Whether or not homeward bound travelers next week have the liberty of staying in a hotel, these expert bars can provide some respite from the holiday crush. From New York's NoMad to Bradstreet Craftshouse at the Graves 601 Hotel in Minneapolis, here are the country's best hotel bars. New Slideshow: Best Hotel Bars
A few months ago when I was in London, I fell in love with a bar. Duck & Waffle is set on the 40th floor of an office building; the city views are astonishing. Even better from my point of view: The place is open 24/7. I wasn’t the only one to appreciate this opportunity to eat and drink at all hours of the day and night—star chefs Danny Bowien and Heston Blumenthal have logged time there too. Read more >
In the Dolomite mountains of the Italian Alps, foodies from around the world come to ski and skiers from around the world come to eat. Visitors can hire Agustina Lagos Mármol to arrange a custom tour, which may include these fabulous places. Read more >
Writer Lauren Collins spent a weekend inside Dublin's booming DIY restaurant world. Here are nine must-visit spots. Read more >
The bright side of Ireland's economic malaise? Dublin's food and drink scene is more fun than it's been in years. Writer Lauren Collins spends a weekend inside the city's booming DIY restaurant world. Read more >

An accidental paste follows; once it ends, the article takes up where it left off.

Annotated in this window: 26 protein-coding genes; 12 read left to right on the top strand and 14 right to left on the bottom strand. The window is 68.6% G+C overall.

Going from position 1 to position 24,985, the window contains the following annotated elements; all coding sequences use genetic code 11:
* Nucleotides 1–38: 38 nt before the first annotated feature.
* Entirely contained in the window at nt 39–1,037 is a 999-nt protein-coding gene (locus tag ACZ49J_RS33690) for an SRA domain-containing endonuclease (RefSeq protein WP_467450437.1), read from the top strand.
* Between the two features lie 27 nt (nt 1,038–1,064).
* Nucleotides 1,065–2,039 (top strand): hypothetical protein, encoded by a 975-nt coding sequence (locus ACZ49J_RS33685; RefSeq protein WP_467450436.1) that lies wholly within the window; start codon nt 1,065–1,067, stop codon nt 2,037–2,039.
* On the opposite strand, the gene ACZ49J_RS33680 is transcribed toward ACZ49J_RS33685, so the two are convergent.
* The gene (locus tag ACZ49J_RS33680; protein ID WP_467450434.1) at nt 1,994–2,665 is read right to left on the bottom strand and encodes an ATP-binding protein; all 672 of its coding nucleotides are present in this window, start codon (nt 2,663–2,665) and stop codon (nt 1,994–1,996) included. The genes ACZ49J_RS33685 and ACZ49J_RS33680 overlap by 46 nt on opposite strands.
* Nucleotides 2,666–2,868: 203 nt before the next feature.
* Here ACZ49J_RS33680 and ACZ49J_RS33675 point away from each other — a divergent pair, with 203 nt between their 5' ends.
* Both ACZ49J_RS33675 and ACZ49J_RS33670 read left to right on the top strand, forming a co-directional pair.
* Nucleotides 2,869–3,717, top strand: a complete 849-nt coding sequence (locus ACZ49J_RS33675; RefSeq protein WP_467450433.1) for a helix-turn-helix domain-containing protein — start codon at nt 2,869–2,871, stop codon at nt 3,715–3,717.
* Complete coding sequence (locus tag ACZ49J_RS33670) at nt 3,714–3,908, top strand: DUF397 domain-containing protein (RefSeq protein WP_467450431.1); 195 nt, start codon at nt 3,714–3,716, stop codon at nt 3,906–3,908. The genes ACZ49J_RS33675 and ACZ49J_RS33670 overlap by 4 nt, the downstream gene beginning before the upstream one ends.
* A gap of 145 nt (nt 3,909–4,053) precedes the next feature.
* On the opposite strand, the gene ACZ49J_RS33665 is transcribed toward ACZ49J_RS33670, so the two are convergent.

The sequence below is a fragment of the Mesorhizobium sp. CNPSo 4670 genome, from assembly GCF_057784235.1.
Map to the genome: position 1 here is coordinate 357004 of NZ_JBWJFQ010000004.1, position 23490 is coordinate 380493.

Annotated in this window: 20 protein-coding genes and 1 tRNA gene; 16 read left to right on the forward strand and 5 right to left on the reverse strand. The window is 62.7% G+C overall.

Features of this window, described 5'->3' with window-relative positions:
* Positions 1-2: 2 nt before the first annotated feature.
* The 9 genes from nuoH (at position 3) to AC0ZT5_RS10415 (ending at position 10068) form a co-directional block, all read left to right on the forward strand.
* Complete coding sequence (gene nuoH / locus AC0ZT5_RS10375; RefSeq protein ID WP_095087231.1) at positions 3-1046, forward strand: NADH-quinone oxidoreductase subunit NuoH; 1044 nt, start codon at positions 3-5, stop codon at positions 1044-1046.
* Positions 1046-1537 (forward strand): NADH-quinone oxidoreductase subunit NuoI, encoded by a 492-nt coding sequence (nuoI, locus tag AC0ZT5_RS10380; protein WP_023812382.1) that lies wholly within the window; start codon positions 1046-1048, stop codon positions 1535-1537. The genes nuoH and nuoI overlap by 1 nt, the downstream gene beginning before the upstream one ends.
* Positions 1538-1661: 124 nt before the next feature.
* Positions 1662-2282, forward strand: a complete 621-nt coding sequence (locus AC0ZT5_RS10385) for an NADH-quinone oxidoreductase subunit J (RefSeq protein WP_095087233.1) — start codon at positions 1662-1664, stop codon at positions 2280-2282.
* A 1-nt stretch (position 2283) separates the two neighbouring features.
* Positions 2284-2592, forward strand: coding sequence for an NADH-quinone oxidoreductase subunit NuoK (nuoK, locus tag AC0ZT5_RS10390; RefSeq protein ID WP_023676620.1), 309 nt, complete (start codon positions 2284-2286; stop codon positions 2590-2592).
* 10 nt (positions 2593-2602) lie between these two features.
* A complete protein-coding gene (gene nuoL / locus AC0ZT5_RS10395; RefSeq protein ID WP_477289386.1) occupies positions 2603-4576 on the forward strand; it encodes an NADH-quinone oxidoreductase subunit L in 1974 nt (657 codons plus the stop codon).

In the Italian Alps, foodies from all around the world come to ski and skiers from around the world come to eat. Here, our favorite spots to eat, ski and eat. Read more >
For F&W Pie Week, we present the best apple pies in the country, from totally traditional versions with flaky crusts and cinnamon-spiced apples to deep-fried variations and others made luxuriously rich with caramel. The creator of this beauty at Slightly North of Broad in Charleston references Taoism and balance in everything he does. The apple pie pairs sweet Carolina apples with a tangy zip of sour cream and has an eggy pâte sucrée crust offset with a topping of crunchy, toasty walnut strudel. New Slideshow: America's Best Apple Pies
F&W's new Seasonal Muse series highlights a different ingredient obsession each month. For October, we chose squash and chefs around the country posted their best new squash dishes on Instagram using the hashtag #FWmuse.
Browse the Seasonal Muse: Squash slideshow to see all their incredible takes on the colorful gourd.
Chicago's Stephanie Izard (@stephandthegoat) shared a vibrant shot of squash with mushrooms (left). Philly's @pizzeriavetri, from Best New Chef 1999 Marc Vetri, showed us a fantastic pizza topped with oven-roasted butternut squash, ricotta and crispy sage. Chris Cosentino (@offalchris) is stuffing kabocha squash with oxtail in a new dish for two at Incanto in San Francisco. Matt Jennings (@matthewjennings) at Farmstead Inc in Providence created an heirloom squash salad with crispy ham. At @taldebrooklyn, "Samosas are back!!!" and chef Dale Talde is doing a filling of butternut squash. At Lincoln in New York, @jonathanbenno is turning out some tasty tortelloni di zucca with local cheese pumpkin. Marcus Samuelsson (@marcuscooks) previewed some roasted butternut squash. Downtown, @uncleboons's #thaifall includes kabocha squash noodles. And Tom Colicchio's New York restaurants—Colicchio & Sons (@colicchio_sons) in Manhattan and Topping Rose House (@toppingrose) in Bridgehampton—are both celebrating squash.